The COVID crisis throws into relief what happens when grief has—quite literally—nowhere to go. The evidence suggests that most people summon strengths that surpass their own expectations.
Verified by Psychology Today
Forgiveness is way way overrated. It's a "get out of jail free" card for the cheater, who gets rewarded with the continued relationship. The cheated-on gets the punishment, and it's a life sentence. Once a cheater has cheated (broken the deal), all you have left is a cracked deal mended together with Elmers school glue. There can never be any real trust ever again. The best predictor of future behavior is past behavior. I think I read a blog on PT, that in a survey of cheaters, once they've crossed the line, it's easier to do again. The cheated-on are pressured into "forgiving" by other people who don't know their situation, made to feel like they are "bad people" if they don't open themselves up for a lifetime of hurt and disappointment. Talk about blaming the victim. See, the essence of having a committed relationship is sexual and intimate exclusivity. The pair are bonded by trust in each other that that exclusivity will never be breached. It only takes once to destroy exclusivity. That is almost always done volitionally and purposefully by one of the pair, knowing what kind of raw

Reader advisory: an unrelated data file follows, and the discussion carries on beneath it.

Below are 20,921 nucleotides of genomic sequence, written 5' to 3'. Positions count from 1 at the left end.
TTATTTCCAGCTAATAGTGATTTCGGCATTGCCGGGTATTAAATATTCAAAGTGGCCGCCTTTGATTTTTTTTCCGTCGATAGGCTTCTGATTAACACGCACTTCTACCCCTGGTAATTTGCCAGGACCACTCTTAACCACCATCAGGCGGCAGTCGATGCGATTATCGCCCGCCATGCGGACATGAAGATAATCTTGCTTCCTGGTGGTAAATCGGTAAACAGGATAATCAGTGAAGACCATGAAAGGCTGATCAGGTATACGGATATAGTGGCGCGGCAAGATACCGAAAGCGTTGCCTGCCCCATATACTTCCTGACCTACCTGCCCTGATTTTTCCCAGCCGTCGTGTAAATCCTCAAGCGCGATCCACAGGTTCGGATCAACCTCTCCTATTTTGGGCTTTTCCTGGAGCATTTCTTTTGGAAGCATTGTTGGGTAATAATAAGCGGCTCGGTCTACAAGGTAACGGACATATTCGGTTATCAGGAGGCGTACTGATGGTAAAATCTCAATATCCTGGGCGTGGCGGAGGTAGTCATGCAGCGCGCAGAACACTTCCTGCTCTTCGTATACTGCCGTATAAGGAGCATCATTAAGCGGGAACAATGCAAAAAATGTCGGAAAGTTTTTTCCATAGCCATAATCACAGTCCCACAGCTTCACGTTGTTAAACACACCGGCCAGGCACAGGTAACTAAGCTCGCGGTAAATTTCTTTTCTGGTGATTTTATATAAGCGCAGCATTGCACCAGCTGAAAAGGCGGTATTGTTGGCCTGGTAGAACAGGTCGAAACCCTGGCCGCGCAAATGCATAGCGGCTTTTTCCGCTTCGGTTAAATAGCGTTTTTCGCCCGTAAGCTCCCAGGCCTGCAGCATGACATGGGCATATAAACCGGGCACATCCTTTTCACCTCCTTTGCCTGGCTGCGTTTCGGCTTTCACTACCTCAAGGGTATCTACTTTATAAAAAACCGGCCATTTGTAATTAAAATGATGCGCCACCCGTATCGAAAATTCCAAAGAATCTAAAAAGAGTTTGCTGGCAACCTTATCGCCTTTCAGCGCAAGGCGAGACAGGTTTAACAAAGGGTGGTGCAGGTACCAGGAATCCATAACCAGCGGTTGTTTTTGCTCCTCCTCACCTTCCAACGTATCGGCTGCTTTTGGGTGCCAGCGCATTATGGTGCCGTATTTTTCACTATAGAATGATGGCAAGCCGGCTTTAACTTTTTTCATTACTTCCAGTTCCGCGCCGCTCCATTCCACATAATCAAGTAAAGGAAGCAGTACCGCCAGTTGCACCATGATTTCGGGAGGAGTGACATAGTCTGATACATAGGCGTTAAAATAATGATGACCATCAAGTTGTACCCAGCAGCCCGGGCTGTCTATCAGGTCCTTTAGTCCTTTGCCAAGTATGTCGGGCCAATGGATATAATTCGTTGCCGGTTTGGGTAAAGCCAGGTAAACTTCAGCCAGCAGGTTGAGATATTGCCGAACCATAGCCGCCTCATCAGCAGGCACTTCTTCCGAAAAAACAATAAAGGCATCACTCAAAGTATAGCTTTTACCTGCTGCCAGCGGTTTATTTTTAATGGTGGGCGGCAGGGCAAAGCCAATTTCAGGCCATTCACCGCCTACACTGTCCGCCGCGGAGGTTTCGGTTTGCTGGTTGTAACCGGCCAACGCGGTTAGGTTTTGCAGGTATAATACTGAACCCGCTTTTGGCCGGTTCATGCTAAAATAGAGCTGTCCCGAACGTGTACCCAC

excruciating pain it will cause the other, but not caring how the other one hurts. That is depravity. So, even if the cheater learns his or her lesson and vows never again to be the fount of such pain in someone he or she is supposed to love, they can start over with another person whom they have not hurt. The cheated-on is not so lucky. He or she carries the scars of the pain for the rest of his or her life. This is serious stuff, folks. We are far too cavalier about it. Especially the cheaters, in whose best interest it is to trivialize the pain of the one he has hurt so deeply. He probably thinks of himself as a nice guy. There are felons in prison who have caused less pain and harm.
Get the help you need from a therapist near you–a FREE service from Psychology Today.